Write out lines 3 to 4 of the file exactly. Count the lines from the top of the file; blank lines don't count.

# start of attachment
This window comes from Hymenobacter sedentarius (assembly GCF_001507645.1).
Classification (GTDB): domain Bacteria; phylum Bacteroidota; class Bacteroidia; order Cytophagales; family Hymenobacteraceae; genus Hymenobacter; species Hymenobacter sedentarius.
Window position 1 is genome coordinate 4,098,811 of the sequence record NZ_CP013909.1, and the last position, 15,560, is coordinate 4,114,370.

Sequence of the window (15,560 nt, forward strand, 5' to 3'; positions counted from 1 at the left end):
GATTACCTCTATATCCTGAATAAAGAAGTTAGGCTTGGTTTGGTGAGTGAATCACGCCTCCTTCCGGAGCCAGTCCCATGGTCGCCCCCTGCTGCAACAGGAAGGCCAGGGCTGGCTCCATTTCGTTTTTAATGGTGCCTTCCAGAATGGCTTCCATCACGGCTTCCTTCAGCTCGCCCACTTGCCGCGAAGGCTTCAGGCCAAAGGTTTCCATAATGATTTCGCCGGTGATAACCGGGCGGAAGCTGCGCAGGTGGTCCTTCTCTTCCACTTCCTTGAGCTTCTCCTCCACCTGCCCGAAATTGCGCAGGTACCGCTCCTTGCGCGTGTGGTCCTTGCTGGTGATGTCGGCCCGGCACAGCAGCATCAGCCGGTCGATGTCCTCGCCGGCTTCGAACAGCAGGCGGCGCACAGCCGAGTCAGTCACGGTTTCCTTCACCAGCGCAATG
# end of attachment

Window position 1 is genome coordinate 4,098,811 of the sequence record NZ_CP013909.1, and the last position, 15,560, is coordinate 4,114,370.

Sequence of the window (15,560 nt, forward strand, 5' to 3'; positions counted from 1 at the left end):